New Ideas in Psychology

  • Collective action as relational interaction: A new relational hypothesis on how non-activists become activists
    Publication date: October 2015
    Source:New Ideas in Psychology, Volume 39

    Author(s): Martijn van Zomeren

    Theory and research documents but does not explain the empirically observed different motivational profiles of activists and non-activists. For this reason, little is known about how non-activists become activists. Building on a broad literature that views humans as relational beings, I propose to reconceptualize collective action as social interaction that regulates social relationships (i.e., which relationships are individuals regulating, and how?) This facilitates an integrative understanding of the different motivational profiles for activists and non-activists (based in Fiske’s (1991) notion of different relational models with associated taboos and obligations to guide their regulation), which enables the development of a new relational hypothesis about how non-activists become activists (namely through two specific changes in relational models with one’s ingroup and outgroup, authority, or system, in response to taboo violations in social interaction). I discuss implications of this relational perspective for theory and research on collective action and psychological and social change.





  • Trajectory-based methods in clinical psychology: A person centred narrative approach
    Publication date: October 2015
    Source:New Ideas in Psychology, Volume 39

    Author(s): Kieron O’Connor, Marie Robert, Guilhème Pérodeau, Monique Séguin

    Life trajectories in clinical psychology research are often not treated as interactive trajectories but rather as static transversal variables. But developmental pathways are often cumulative and conditional and currently require sophisticated group-based modeling to tease out individual differences in trajectories. Clinical psychologists often require personal information on transitions and turning points in life which require eliciting information through qualitative life history approaches. A method is proposed for identifying life events within the person’s narrative and describing trajectories as event spaces likely to reflect end-point psychopathology.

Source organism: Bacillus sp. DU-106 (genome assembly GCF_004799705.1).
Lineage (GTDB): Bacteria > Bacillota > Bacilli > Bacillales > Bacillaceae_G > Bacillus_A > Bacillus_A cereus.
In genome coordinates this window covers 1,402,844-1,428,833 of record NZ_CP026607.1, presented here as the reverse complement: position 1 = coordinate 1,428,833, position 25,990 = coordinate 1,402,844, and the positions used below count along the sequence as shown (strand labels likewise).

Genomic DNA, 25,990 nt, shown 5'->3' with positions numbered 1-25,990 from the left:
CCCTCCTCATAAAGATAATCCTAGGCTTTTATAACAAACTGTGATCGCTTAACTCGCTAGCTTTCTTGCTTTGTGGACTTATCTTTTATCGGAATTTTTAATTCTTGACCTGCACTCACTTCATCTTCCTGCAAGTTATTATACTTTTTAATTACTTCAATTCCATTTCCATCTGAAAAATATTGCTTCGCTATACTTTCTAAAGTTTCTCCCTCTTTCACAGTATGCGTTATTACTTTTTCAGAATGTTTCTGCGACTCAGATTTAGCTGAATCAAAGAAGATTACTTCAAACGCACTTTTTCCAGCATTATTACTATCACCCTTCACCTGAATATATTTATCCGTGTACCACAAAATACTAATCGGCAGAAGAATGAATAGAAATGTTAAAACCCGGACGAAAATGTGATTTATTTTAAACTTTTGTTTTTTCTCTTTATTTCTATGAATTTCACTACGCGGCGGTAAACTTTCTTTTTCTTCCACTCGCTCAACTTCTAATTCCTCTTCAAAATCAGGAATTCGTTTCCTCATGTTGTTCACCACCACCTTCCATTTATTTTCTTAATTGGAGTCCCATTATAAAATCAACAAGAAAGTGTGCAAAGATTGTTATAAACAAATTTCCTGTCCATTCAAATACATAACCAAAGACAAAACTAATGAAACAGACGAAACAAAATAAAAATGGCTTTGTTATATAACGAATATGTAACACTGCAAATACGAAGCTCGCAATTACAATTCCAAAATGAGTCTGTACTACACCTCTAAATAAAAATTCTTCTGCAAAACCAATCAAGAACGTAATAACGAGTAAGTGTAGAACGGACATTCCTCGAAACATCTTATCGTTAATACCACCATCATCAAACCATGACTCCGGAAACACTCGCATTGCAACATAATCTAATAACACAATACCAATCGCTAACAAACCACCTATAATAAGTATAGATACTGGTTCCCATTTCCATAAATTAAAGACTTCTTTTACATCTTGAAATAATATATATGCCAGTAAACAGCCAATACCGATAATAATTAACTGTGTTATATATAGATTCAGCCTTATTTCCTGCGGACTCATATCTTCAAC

• The behavioral, experiential and conceptual dimensions of psychological phenomena: Body, soul and spirit
    Publication date: October 2015
    Source:New Ideas in Psychology, Volume 39

    Author(s): Ulrich Weger, Johannes Wagemann

    Psychological phenomena can be described on different levels of analysis: on an experiential level (e.g., what is it like to be attentive); and on a behavioral level (e.g., how does it become evident that someone is attentive). In the following, we outline how the widely prevalent focus on exclusively behavioral characteristics is insufficient and how our understanding of psychological phenomena can be enriched by taking the qualitative dimension of experience into consideration. We then scrutinize components of this experiential realm and report how it provides the stage for a third level: conceptual insight (e.g., what types or phases of attention can be distinguished). We subsequently look at the history of science and relate the behavioral aspect to the material realm (the realm of the body); the experiential aspect to what has been historically referred to as the soul realm; and the conceptual aspect to what has been historically referred to as the spirit realm. Finally, we add a first-person trial to delineate these concepts further and scrutinize them in light of contemporary theory-building.





  • Coincidences: A fundamental consequence of rational cognition
    Publication date: October 2015
    Source:New Ideas in Psychology, Volume 39

    Author(s): Mark K. Johansen, Magda Osman